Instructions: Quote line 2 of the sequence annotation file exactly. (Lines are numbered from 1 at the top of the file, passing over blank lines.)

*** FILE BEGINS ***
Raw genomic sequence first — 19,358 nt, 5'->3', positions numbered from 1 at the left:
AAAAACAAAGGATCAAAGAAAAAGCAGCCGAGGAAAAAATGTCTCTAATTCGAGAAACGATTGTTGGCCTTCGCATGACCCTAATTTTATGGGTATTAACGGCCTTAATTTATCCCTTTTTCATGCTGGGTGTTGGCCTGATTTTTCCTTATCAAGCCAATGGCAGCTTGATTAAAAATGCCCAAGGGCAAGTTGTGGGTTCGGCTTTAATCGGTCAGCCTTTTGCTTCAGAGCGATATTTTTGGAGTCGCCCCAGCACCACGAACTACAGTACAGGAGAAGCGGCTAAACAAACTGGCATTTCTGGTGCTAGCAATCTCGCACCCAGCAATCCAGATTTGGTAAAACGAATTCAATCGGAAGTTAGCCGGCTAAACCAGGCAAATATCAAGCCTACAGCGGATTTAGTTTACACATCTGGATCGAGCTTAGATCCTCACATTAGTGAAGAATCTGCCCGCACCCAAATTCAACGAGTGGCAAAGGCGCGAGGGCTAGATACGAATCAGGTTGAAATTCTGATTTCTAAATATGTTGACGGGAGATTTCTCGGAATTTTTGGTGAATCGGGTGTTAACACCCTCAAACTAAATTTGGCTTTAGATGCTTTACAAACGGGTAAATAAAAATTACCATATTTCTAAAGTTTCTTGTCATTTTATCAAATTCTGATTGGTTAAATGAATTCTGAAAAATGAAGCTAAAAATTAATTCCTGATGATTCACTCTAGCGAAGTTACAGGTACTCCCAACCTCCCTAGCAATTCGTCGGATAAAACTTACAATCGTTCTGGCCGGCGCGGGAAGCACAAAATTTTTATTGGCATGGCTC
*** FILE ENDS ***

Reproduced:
AAAAACAAAGGATCAAAGAAAAAGCAGCCGAGGAAAAAATGTCTCTAATTCGAGAAACGATTGTTGGCCTTCGCATGACCCTAATTTTATGGGTATTAACGGCCTTAATTTATCCCTTTTTCATGCTGGGTGTTGGCCTGATTTTTCCTTATCAAGCCAATGGCAGCTTGATTAAAAATGCCCAAGGGCAAGTTGTGGGTTCGGCTTTAATCGGTCAGCCTTTTGCTTCAGAGCGATATTTTTGGAGTCGCCCCAGCACCACGAACTACAGTACAGGAGAAGCGGCTAAACAAACTGGCATTTCTGGTGCTAGCAATCTCGCACCCAGCAATCCAGATTTGGTAAAACGAATTCAATCGGAAGTTAGCCGGCTAAACCAGGCAAATATCAAGCCTACAGCGGATTTAGTTTACACATCTGGATCGAGCTTAGATCCTCACATTAGTGAAGAATCTGCCCGCACCCAAATTCAACGAGTGGCAAAGGCGCGAGGGCTAGATACGAATCAGGTTGAAATTCTGATTTCTAAATATGTTGACGGGAGATTTCTCGGAATTTTTGGTGAATCGGGTGTTAACACCCTCAAACTAAATTTGGCTTTAGATGCTTTACAAACGGGTAAATAAAAATTACCATATTTCTAAAGTTTCTTGTCATTTTATCAAATTCTGATTGGTTAAATGAATTCTGAAAAATGAAGCTAAAAATTAATTCCTGATGATTCACTCTAGCGAAGTTACAGGTACTCCCAACCTCCCTAGCAATTCGTCGGATAAAACTTACAATCGTTCTGGCCGGCGCGGGAAGCACAAAATTTTTATTGGCATGGCTC